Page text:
By Debra Zimmerman Murphey
I have both a professional and personal interest in the Ebola crisis. As someone with journalism and healthcare public relations (PR) experience – and as the daughter of a career foreign service officer who lived in Western Africa – I’ve watched as the world has cumulatively crawled toward a response.
When I was a year old, my family moved to Nigeria and lived outside Lagos. It was the 1960s and my father’s first tour with the State Department. During that time, taking an antimalarial medication was a routine part of our lives. We also lived in Nigeria when the Biafran War began. As a child, I had no way of knowing that the latter would end up being one of numerous conflicts, not including many public-health challenges, that would plague the world’s second-largest continent.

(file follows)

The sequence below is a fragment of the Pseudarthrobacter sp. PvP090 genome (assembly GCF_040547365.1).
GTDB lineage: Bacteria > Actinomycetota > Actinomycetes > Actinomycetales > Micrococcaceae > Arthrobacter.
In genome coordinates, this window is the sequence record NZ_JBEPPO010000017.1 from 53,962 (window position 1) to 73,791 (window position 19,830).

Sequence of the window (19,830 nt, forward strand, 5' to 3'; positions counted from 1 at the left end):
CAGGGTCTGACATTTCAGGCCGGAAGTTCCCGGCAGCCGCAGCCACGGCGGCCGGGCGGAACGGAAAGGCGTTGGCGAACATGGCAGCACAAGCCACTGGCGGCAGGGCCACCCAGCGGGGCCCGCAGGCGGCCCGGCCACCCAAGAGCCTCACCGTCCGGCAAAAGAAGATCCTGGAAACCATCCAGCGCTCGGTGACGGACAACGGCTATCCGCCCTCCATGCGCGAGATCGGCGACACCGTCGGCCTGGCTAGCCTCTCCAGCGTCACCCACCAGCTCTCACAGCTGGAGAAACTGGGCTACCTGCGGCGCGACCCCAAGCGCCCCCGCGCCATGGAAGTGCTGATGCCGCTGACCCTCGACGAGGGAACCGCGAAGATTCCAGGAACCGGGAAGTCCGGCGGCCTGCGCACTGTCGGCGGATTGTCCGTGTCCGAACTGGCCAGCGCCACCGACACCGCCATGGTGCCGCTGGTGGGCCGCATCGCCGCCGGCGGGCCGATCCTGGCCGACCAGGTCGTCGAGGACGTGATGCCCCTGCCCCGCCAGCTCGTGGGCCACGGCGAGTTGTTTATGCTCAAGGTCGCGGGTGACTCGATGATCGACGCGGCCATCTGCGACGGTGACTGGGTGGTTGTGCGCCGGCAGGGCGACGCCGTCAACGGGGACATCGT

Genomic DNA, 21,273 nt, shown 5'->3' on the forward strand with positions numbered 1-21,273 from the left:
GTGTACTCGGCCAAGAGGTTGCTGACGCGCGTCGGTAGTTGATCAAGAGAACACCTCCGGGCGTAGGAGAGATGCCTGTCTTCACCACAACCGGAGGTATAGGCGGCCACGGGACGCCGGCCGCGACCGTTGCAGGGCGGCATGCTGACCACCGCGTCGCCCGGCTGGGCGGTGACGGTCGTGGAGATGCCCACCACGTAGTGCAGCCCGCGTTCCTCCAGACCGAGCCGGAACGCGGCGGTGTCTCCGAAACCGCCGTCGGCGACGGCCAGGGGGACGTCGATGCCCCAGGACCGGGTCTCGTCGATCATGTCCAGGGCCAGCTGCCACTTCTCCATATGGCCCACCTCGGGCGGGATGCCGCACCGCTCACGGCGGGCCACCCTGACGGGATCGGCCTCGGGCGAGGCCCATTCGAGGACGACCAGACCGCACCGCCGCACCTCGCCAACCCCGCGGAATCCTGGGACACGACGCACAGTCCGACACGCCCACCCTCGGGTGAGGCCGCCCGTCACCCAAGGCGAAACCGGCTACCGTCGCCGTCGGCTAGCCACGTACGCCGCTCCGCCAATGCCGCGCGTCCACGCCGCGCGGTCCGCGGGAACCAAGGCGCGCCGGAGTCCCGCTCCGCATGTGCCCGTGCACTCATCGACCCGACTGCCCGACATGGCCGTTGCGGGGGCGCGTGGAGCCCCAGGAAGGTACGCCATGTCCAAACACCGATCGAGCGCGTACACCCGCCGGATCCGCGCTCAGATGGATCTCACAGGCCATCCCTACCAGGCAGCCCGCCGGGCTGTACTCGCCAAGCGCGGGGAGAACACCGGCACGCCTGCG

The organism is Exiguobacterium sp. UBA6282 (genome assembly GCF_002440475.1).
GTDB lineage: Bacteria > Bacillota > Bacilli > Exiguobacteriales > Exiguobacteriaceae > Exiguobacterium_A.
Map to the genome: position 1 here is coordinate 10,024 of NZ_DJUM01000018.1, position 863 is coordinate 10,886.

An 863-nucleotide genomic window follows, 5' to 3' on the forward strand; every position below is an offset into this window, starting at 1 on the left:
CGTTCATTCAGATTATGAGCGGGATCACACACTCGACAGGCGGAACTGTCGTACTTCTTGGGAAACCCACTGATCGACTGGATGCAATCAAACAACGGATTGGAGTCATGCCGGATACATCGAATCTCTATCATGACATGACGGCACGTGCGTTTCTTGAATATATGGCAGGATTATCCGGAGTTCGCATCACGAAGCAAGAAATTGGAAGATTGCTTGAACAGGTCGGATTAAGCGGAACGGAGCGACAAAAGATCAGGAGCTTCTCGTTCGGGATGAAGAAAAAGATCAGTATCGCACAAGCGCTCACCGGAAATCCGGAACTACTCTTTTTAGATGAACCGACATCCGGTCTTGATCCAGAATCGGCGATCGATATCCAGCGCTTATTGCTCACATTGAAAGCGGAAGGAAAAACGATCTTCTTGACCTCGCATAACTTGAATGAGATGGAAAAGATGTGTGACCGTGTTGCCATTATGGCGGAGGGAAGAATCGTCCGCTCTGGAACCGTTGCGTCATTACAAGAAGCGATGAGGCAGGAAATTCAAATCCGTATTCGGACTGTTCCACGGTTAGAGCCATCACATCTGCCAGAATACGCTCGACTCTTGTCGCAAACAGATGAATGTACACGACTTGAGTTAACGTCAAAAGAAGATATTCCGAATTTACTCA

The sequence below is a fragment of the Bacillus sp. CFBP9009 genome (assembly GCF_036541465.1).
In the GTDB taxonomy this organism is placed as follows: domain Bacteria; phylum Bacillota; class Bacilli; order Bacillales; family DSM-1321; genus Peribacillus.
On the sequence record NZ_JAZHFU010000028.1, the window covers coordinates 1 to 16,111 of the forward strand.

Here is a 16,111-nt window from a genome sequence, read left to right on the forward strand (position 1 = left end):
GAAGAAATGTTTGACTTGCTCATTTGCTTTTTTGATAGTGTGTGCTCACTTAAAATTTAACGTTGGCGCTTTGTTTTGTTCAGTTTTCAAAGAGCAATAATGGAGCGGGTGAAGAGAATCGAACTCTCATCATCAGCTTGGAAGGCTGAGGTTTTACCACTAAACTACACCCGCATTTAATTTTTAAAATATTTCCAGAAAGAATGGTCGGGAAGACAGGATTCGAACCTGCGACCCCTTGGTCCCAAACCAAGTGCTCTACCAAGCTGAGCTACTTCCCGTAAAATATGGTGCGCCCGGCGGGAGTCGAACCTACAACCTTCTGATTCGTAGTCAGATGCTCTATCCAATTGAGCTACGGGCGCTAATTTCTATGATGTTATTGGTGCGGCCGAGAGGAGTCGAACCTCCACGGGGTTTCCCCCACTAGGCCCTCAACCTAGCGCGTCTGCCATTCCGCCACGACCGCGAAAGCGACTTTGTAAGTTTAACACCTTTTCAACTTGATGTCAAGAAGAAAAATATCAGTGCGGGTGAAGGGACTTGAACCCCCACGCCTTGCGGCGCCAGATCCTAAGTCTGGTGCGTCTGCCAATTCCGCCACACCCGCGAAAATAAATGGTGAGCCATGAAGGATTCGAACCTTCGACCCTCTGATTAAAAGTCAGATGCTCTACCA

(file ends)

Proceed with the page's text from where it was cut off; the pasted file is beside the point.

Now, decades later, I am mindful that the thousands of Ebola victims in Western Africa, and the comparably few in America, crystallize that there are times when mankind should think globally, act locally, and speak with one compassionate voice.